First Nations’ University of Canada struck by graffiti

The spray paint was quickly removed on the same day. Ethan Butterfield

Abusive vandalism appears on outside wall

On Feb. 14, graffiti reading “Fuck You U Deadbeat,” “I Hate You,” and “How Rez is That???” appeared on an outside wall of the First Nations University of Canada. At the time, Public Affairs Strategist for the University of Regina, Everett Dorma, said that the sequence of events as he understood it were that the graffiti was placed overnight and was removed same-day by First Nations University of Canada staff. Due to the timing of the incident, nobody was able to give a comment from First Nations University of Canada or campus security on the day of the incident.

According to Dorma both the Regina Police Service and Campus Security were called once the spray paint was discovered. Neither Dorma nor any of those we spoke to wanted to go as far as calling the incident one that was racist, given that the motive of the incident is unclear. Associate Professor Patricia Elliott, who teaches at FNU, says the vandalism is a clear detriment to students.

“This is such a stressful time of year for students, and to have to deal with this hateful message in the middle of it is just heartbreaking. It’s just incomprehensible to me why somebody would do that to our beautiful building at First Nations University. Indigenous students are already coping with all the fallout over the George Elliott Clarke lecture, and now this happens. I just hope the person who did it is found and held to account.”

“It’s so devastating to see that kind of thing when you’re coming to school in the morning. All I can say is that I’m hoping students can just keep focused on their studies and to not let this ruin their school experience, because what they are doing at the university are great things. I just hope for healing among the students over this assault, because it really was an assault on our students.”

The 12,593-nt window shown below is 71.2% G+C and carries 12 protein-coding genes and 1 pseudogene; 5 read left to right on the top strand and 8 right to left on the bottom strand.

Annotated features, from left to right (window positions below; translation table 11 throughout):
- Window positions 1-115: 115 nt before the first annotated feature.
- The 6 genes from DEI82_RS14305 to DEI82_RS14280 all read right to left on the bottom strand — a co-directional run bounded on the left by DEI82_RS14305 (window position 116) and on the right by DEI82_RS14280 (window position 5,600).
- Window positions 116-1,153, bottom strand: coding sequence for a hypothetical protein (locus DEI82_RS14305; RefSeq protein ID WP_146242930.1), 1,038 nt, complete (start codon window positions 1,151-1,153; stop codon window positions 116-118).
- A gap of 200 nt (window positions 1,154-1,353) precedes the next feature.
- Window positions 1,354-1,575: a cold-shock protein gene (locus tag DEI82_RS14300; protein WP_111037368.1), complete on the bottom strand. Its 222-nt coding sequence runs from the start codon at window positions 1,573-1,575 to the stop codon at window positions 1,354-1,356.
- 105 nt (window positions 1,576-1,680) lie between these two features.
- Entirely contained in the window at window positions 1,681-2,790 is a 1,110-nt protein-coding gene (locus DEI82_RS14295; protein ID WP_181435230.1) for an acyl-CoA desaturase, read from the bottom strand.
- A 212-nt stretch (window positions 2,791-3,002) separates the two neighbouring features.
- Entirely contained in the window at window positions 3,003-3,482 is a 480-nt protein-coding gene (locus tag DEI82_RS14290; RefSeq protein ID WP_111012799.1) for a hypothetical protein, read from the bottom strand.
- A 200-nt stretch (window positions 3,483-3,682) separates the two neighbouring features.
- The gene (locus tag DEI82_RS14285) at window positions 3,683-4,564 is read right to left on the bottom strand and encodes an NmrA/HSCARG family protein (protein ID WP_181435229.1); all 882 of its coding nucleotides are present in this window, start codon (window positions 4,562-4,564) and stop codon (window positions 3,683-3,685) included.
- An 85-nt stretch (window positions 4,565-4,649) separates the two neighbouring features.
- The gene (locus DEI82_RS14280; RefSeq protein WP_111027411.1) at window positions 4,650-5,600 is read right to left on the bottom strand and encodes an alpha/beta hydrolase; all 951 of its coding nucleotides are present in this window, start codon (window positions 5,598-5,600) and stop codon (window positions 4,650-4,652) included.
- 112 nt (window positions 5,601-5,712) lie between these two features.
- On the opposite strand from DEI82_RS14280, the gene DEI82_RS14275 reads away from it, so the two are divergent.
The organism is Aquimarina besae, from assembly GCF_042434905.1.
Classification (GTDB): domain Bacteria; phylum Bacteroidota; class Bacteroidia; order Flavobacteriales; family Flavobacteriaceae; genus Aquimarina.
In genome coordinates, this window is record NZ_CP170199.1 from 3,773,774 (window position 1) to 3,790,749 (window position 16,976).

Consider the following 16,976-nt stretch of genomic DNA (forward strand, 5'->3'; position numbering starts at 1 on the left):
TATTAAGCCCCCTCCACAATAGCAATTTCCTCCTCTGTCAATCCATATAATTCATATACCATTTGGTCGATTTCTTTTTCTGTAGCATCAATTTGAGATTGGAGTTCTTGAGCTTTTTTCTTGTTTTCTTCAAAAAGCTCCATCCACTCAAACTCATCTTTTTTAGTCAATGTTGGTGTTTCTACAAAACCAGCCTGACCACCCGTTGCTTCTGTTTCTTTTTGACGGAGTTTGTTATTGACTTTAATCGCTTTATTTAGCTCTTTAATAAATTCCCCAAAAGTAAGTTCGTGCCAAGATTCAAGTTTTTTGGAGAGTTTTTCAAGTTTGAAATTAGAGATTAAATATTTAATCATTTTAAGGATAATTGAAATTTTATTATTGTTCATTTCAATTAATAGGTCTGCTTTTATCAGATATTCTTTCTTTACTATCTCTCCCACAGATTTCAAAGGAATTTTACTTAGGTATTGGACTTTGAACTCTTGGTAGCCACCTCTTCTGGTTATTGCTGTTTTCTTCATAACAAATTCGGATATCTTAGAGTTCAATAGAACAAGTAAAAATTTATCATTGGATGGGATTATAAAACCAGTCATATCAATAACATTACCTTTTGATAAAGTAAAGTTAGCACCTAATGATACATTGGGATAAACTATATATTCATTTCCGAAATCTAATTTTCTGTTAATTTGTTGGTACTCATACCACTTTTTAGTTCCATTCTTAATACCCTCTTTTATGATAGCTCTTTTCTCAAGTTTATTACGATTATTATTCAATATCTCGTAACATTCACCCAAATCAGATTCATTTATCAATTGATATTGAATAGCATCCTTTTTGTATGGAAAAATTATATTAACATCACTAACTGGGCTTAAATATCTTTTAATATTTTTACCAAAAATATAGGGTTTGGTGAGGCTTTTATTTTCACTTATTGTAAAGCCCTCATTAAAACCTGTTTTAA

When asked for a comment, social work student Tracie Leost said that the graffiti struck at the core of the community.

“Specifically, as an Indigenous student [with] all that FNU means for us, I think it’s disgusting and incredibly disrespectful that anybody would put something like that on a building and I hope that our larger campus community and our non-indigenous population understand that and we have no clue who did it, but I really hope everyone understands kind of how hurtful that is, how disappointing it is to finally have a place that represents you and your identity and then have people disrespect it.”

Asked previously about the tensions following the Clarke lecture fallout, Dorma pointed back to the campus’ want to protect their property.

“We don’t really know what the motive was for the graffiti person. [It] certainly was not appropriate and, again, we would rather that people didn’t deface our property like that.”

When asked about what steps the campus would be taking to protect marginalized students affected by the incident, Dorma pointed back to Campus Security.

“Well, campus security provides support and their services to First Nations University and they are on site 24/7, and any incidents that are viewed or identified should be reported to campus security.”

When asked whether campus was doing enough to protect marginalized students,  Leost’s initial response spoke volumes.

“Never. I think we need to be actively working, assembling, and working together to ensure that Indigenous students, staff, and community members know that they can feel safe on campus, and when your spaces are disrespected that doesn’t feel safe.”

Provost Tom Chase called the events “Disturbing. Very unfortunate, and very disturbing.” Chase was also asked about how the campus was supporting students in light of this and earlier incidents, including the April, 2019 defacement of two FNU tipis, Chase said he was “unaware” of any previous vandalism issues.

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